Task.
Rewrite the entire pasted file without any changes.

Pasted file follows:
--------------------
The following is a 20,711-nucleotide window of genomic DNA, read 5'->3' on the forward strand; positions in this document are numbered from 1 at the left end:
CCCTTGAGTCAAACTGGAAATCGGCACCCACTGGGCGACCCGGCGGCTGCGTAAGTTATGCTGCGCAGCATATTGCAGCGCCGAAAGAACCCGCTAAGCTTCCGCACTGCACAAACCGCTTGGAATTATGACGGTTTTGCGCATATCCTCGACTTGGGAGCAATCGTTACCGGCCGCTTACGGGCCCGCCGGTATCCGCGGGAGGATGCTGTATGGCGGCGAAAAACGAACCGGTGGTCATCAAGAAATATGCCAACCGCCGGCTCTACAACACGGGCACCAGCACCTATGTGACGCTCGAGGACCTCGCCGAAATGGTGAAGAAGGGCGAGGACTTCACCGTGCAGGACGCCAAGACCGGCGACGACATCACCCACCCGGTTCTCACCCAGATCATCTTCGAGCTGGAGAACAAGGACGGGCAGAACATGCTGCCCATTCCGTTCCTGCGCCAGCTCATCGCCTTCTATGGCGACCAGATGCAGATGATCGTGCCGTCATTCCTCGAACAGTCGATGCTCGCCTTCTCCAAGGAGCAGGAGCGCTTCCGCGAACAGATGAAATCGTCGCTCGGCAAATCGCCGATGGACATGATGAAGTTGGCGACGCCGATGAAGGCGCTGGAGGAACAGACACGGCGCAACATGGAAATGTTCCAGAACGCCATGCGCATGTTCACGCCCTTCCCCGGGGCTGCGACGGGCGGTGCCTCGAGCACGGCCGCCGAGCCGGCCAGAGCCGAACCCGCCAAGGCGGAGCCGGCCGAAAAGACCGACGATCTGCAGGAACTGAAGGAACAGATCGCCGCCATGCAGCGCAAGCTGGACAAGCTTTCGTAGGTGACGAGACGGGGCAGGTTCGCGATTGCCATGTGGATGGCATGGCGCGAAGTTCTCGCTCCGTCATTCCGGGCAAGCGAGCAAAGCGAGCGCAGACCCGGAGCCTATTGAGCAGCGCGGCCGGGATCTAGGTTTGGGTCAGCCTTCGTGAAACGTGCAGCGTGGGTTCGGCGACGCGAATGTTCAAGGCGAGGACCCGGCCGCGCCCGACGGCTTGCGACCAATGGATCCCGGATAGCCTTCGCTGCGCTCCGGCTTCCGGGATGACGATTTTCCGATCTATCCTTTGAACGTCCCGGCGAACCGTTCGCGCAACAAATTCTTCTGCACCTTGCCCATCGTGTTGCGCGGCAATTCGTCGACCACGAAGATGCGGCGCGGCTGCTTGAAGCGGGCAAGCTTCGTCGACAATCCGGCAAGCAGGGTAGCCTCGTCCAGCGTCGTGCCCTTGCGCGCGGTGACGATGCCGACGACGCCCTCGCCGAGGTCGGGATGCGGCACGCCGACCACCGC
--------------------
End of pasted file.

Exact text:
The following is a 20,711-nucleotide window of genomic DNA, read 5'->3' on the forward strand; positions in this document are numbered from 1 at the left end:
CCCTTGAGTCAAACTGGAAATCGGCACCCACTGGGCGACCCGGCGGCTGCGTAAGTTATGCTGCGCAGCATATTGCAGCGCCGAAAGAACCCGCTAAGCTTCCGCACTGCACAAACCGCTTGGAATTATGACGGTTTTGCGCATATCCTCGACTTGGGAGCAATCGTTACCGGCCGCTTACGGGCCCGCCGGTATCCGCGGGAGGATGCTGTATGGCGGCGAAAAACGAACCGGTGGTCATCAAGAAATATGCCAACCGCCGGCTCTACAACACGGGCACCAGCACCTATGTGACGCTCGAGGACCTCGCCGAAATGGTGAAGAAGGGCGAGGACTTCACCGTGCAGGACGCCAAGACCGGCGACGACATCACCCACCCGGTTCTCACCCAGATCATCTTCGAGCTGGAGAACAAGGACGGGCAGAACATGCTGCCCATTCCGTTCCTGCGCCAGCTCATCGCCTTCTATGGCGACCAGATGCAGATGATCGTGCCGTCATTCCTCGAACAGTCGATGCTCGCCTTCTCCAAGGAGCAGGAGCGCTTCCGCGAACAGATGAAATCGTCGCTCGGCAAATCGCCGATGGACATGATGAAGTTGGCGACGCCGATGAAGGCGCTGGAGGAACAGACACGGCGCAACATGGAAATGTTCCAGAACGCCATGCGCATGTTCACGCCCTTCCCCGGGGCTGCGACGGGCGGTGCCTCGAGCACGGCCGCCGAGCCGGCCAGAGCCGAACCCGCCAAGGCGGAGCCGGCCGAAAAGACCGACGATCTGCAGGAACTGAAGGAACAGATCGCCGCCATGCAGCGCAAGCTGGACAAGCTTTCGTAGGTGACGAGACGGGGCAGGTTCGCGATTGCCATGTGGATGGCATGGCGCGAAGTTCTCGCTCCGTCATTCCGGGCAAGCGAGCAAAGCGAGCGCAGACCCGGAGCCTATTGAGCAGCGCGGCCGGGATCTAGGTTTGGGTCAGCCTTCGTGAAACGTGCAGCGTGGGTTCGGCGACGCGAATGTTCAAGGCGAGGACCCGGCCGCGCCCGACGGCTTGCGACCAATGGATCCCGGATAGCCTTCGCTGCGCTCCGGCTTCCGGGATGACGATTTTCCGATCTATCCTTTGAACGTCCCGGCGAACCGTTCGCGCAACAAATTCTTCTGCACCTTGCCCATCGTGTTGCGCGGCAATTCGTCGACCACGAAGATGCGGCGCGGCTGCTTGAAGCGGGCAAGCTTCGTCGACAATCCGGCAAGCAGGGTAGCCTCGTCCAGCGTCGTGCCCTTGCGCGCGGTGACGATGCCGACGACGCCCTCGCCGAGGTCGGGATGCGGCACGCCGACCACCGC